“I want to be clear,” Prime Minister Justin Trudeau said at the Liberal party’s recent caucus gathering in Kelowna. “People who make $50,000 a year should not pay higher taxes than people who make $250,000 a year.”
Trudeau was defending the government’s proposed small business tax changes, which would eliminate such practices as business owners paying themselves dividends, sprinkling income among family members or holding certain investments — such as real estate — through a corporation.
These proposed changes have touched off a firestorm of protest from small business owners — and Liberal MPs are feeling the heat. So the PM and Finance Minister Bill Morneau are attempting to douse the flames by talking up “tax fairness” — something they figure most Canadians would agree upon. After all, taxation is supposed to be progressive — the more you make, the more you pay, right?
But that’s where they’re actually dead wrong.
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What matters isn’t how much you make. What matters is how much you take home — after expenses are factored in. For some professionals, these expenses are considerable. Doctors pay overhead, staff salaries (like Mr. Trudeau, they need someone to answer the phone) and other operating expenses. Female doctors even finance their own maternity leaves — a rich irony, given how this PM prides himself on creating policy through a lens of gender equity.
“You move the goal posts in the middle of the game,” Dr. Anita Sana recently told Trudeau, “and expect me somehow to be able to plan for my retirement, plan for maternity leave — which I will not be able to afford at this time — and I’m having to choose between having a family and being able to actually practise as a physician.”
Take-home pay also has to include the benefits received by workers — which, particularly if they are unionized, can be considerable, even for people in the middle of the income scale. Independent professionals don’t get any of these — a fact which makes Trudeau’s numbers game even more disingenuous.
WATCH: Justin Trudeau defends proposed tax reform changes
For argument’s sake, let’s compare two taxpayers. The first is an unionized Ontario teacher making $90,000 a year. She benefits from two months’ annual paid vacation, 11 fully paid sick days and one of the most generous pension funds in the country. She gets other perks as well: personal development training, free parking and the biggest perk of all — job security. She can retire with a full pension when her age and qualifying years add up to 85, which means that a teacher who has taught for 32 years since age 21 can hang up her Smartboard at 53.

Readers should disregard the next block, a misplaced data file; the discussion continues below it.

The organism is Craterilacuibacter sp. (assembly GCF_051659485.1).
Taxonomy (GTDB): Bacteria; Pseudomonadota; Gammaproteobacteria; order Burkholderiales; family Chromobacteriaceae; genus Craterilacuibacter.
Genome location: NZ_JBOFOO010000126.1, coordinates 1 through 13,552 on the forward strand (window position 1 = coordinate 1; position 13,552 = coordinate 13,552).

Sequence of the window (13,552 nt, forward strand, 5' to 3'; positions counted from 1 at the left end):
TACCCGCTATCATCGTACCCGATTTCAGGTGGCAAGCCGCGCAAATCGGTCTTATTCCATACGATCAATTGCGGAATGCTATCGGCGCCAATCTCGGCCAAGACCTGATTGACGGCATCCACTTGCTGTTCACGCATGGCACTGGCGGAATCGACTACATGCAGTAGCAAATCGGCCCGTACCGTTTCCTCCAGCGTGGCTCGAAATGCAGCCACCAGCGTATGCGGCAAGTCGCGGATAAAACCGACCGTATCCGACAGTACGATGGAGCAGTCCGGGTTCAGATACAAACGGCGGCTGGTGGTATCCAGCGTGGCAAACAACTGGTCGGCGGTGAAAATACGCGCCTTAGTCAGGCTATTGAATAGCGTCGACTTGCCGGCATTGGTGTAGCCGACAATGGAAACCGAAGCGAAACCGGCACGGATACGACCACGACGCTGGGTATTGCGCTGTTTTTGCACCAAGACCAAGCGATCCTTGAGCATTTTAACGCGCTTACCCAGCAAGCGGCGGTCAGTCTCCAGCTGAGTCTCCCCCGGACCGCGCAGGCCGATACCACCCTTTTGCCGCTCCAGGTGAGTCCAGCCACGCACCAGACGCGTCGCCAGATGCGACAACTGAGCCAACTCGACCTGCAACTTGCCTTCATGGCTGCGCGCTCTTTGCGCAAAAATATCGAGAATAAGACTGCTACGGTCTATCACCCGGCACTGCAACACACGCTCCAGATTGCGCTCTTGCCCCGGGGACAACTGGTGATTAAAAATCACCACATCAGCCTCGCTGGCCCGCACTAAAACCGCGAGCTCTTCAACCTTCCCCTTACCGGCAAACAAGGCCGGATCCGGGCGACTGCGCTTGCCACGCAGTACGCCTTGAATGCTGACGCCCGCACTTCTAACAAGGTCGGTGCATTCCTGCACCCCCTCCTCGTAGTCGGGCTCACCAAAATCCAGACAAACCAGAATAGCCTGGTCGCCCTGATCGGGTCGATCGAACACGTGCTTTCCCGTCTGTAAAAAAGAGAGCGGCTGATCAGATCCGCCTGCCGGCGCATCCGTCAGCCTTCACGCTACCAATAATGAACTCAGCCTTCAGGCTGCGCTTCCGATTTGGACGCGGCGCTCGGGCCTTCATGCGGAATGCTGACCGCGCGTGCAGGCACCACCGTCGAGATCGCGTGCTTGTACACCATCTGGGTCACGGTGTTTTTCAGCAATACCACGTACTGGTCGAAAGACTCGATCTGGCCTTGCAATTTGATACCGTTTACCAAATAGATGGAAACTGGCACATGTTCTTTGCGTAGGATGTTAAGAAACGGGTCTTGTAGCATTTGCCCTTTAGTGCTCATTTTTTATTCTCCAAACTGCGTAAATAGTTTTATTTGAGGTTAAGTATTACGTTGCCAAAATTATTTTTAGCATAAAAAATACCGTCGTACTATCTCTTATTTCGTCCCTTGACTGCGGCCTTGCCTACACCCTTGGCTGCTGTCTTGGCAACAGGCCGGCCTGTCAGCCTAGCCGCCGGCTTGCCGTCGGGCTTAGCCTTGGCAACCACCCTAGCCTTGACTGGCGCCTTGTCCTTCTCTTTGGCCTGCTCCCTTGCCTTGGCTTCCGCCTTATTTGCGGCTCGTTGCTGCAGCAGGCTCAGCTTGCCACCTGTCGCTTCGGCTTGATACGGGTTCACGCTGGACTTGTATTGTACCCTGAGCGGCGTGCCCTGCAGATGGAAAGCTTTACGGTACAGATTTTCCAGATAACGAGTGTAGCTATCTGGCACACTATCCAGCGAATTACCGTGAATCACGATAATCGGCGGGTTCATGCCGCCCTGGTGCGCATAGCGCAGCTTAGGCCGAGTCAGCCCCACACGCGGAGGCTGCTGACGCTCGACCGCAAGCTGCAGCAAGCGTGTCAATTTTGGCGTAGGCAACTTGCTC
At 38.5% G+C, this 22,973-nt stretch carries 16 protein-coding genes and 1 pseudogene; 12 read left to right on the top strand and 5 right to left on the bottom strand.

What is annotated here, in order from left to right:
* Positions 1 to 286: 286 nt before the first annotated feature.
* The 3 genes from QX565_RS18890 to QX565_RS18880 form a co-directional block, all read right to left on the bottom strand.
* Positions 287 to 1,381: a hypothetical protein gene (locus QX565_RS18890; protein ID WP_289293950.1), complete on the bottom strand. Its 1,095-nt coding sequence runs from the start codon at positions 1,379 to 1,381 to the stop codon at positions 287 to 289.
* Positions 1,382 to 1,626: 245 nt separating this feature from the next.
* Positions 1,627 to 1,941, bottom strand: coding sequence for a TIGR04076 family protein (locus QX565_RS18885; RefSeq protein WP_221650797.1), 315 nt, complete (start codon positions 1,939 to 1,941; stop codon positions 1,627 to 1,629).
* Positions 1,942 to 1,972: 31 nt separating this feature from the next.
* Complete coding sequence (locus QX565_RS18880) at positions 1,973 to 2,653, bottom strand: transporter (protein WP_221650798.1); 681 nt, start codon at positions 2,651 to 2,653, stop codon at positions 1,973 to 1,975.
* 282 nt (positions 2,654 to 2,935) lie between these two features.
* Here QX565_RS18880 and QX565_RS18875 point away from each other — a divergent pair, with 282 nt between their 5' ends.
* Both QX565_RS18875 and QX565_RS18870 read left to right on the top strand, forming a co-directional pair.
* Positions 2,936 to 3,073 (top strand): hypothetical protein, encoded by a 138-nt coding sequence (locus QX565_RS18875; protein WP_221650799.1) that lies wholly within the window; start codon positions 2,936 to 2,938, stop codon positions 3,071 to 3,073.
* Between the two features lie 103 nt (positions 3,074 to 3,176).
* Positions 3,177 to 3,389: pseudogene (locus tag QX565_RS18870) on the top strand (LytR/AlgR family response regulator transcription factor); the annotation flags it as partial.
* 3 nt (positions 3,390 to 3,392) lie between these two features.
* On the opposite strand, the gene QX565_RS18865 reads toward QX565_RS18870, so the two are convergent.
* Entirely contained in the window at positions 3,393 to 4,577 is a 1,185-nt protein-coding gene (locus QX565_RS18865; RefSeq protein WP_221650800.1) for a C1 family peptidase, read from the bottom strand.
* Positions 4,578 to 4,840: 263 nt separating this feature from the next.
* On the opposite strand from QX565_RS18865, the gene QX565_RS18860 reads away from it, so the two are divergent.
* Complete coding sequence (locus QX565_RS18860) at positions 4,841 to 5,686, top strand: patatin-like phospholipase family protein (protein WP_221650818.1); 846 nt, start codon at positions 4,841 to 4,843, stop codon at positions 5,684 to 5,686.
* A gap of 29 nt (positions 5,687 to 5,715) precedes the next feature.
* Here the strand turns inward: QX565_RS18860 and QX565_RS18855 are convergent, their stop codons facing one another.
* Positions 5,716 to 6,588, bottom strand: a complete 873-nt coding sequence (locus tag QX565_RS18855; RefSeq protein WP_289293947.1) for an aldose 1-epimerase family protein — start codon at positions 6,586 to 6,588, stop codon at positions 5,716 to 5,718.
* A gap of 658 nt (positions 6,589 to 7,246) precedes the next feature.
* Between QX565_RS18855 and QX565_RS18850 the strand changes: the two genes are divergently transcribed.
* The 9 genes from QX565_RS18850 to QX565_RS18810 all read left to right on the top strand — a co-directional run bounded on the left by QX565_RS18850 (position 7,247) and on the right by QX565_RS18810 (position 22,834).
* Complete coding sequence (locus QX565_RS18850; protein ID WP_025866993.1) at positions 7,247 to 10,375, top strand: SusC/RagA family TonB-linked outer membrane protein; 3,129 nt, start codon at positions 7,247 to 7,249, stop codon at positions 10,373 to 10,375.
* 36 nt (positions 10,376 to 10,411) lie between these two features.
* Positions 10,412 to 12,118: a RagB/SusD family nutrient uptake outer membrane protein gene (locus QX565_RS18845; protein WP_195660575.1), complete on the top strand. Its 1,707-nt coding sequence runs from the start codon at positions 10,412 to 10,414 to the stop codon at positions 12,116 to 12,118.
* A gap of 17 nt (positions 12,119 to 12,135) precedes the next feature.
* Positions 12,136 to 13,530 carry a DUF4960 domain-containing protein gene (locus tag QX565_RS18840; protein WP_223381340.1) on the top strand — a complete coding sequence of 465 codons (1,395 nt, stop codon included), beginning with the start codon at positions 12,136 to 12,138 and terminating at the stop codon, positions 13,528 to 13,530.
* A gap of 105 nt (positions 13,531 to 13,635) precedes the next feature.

The second taxpayer is a freelance communications professional making $90,000 a year. She benefits from … nothing. She has no paid sick days, no paid vacation, no pension plan. She has to pay for every paper clip, every computer upgrade, every tank of gas and every parking spot she needs to do her job. This takes a considerable chunk out of her take-home pay. She has no job security; she needs to hustle for work, fighting for clients and gigs in the real and virtual world, maintaining a web presence, networking constantly. She is staring 50 in the eye and doesn’t see herself retiring anytime soon.
But she’s not griping. Instead, she incorporates, which allows her to pay less tax. She deducts the items she needs to conduct her business. She pays herself dividends, which are taxed at a lower rate. She leaves some money in the corporation, which also is taxed at a lower rate. Those funds are directed to savings she puts away so that, like the teacher, she has security for a rainy day, or for when she retires. And whenever that day comes, and the money is taken out, it will be taxed, as income — with the government again getting its cut.
This taxpayer is not hypothetical. She is not part of the platinum-card 1 per cent. She is the voter Justin Trudeau claims to care about: middle class, raising a family, contributing to her community. Trudeau’s tax changes will not only make her worse off than her teacher counterpart (which is unfair), they also will hurt all the people and businesses she spends money on, from the computer repair guy to the lunch place she takes clients, because she will have to cut spending to make ends meet under the new rules.
Which is exactly what the government will not have to do. Make no mistake: The real motivation here is feeding the spending Leviathan that is the federal government. After pledging “modest” deficits of $10 billion, Trudeau has racked up $30 billion in deficits as far as the eye can see. So rather than buckle his belt, he wants Canadians to buckle theirs, under the guise of fairness.
But only some Canadians. The millions of taxpayers affected by the small business rule changes are low-hanging fruit. They’re easy to find and the Canada Revenue Agency will have no problem shaking them down.
The real big earners — the 1 per cent, people with deep pockets and clever lawyers, people who can move money to the sunny jurisdictions now flattened by Hurricane Irma — will carry on unscathed. If that’s this government’s definition of fairness, it needs a better dictionary.